Ed Steck

The House by the Cemetery /
Beyond the Door

Duality of the afterimage renders the visual

always “beyond the door” or outside of the

frame, outside of the frame, outside of the

frame shifts in perception from The Beyond

to the present—a doorway to extra-banality

of supernatural, something cosmic to atone

for, like the sudden materialization of death

stalking the corners of a long liminal corridor

tucked away in those shadiest failed attempts to

recall submerged faces from demographic data—

where something is alive in the basement.
Beyond the Door. Directed by Ovidio G. Assonitis (as O. Hellman), and Roberto Piazzoli (as R. Barrett) A Erre Cinematografica, and Montoro Productions Ltd., 1974.

In the alchemy of uncoordinated night, my face

wrinkles at its openings—nose hair, nostrils, ear

canal, eyeballs: each orifice a chance of entering

my body by burrowing into the liminal chasms

of the system inside, bludgeoned juicy cherry red

constant birth of opposing sentences—the eye

is a door beyond the frame, it copies as it records

to rehash what is real to the other side. Lost in

atmospherics of the copy, puke practical effects

bridge replica trauma to here, to imaginal exposure:

where something is alive in the basement.
The House by the Cemetery. Directed by Lucio Fulci, Fulvia Film and Medusa Distribuzione, 1981.

A lack of coherence in atmosphere concretizes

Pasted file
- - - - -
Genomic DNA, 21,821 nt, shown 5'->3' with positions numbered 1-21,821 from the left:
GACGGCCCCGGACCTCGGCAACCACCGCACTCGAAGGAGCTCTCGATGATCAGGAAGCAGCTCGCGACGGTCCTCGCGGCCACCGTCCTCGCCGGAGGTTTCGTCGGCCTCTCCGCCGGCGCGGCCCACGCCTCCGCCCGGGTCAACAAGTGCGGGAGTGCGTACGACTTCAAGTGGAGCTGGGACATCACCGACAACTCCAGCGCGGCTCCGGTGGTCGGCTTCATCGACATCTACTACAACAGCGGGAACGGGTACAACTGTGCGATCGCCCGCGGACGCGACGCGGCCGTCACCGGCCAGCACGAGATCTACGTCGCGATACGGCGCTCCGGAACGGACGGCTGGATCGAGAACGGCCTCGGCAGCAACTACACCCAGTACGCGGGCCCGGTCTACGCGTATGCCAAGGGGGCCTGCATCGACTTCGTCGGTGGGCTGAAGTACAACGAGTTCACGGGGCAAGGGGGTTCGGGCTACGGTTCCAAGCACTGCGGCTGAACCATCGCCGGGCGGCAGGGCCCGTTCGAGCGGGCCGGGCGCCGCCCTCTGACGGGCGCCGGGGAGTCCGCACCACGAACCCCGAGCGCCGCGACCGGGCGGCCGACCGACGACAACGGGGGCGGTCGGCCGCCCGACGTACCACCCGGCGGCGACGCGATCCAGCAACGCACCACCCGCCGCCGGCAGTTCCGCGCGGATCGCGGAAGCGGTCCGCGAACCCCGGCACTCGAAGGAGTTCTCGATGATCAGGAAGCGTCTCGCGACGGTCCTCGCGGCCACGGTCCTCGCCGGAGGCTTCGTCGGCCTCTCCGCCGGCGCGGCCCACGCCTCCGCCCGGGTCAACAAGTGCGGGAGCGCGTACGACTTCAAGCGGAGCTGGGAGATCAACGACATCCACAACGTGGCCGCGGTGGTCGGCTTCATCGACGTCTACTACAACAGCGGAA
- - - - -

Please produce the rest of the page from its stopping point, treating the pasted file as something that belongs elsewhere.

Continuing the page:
total aesthetic awareness of a world hodgepodge

obfuscated by regionalism trapped in cosmic horror.

Stripped away of the home, the family, the unit:

the drift of the liminal overtakes accepted knowns

until the unseen slips into the majority, when the

floating sheet appears on rollcall, when the burial

site is in the hallway, when the new home is a door

to interdimensional unclassifiable collapsed zones

beyond distinguishable token motifs of recognizable

worlds where knowns are defined: something else.

Fulci Lives: no name for the conceivable placement,

instead advanced knowledge of decaying obscurity

as withdrawn original prints vinegar and peel, bleed,

bubble and ooze goo upon the printed remnants of

Fulci’s world visualized/the crudeness of Fulci opens

the doors of inconceivable horror into our world—its

materialization found in molasses, plastic tubes, prop

knives, budget blood; signs pointing to how thin our

world is, that store-bought ingredients form practical

magic scraping flesh from muscle until skinless shapes

are defined knowns. Everything else is something else.

Ed Steck, a writer in Pittsburgh, is author of The Garden, An Interface for a Fractal Landscape, David Horvitz: Newly Found Bas Jan Ader Film, and others.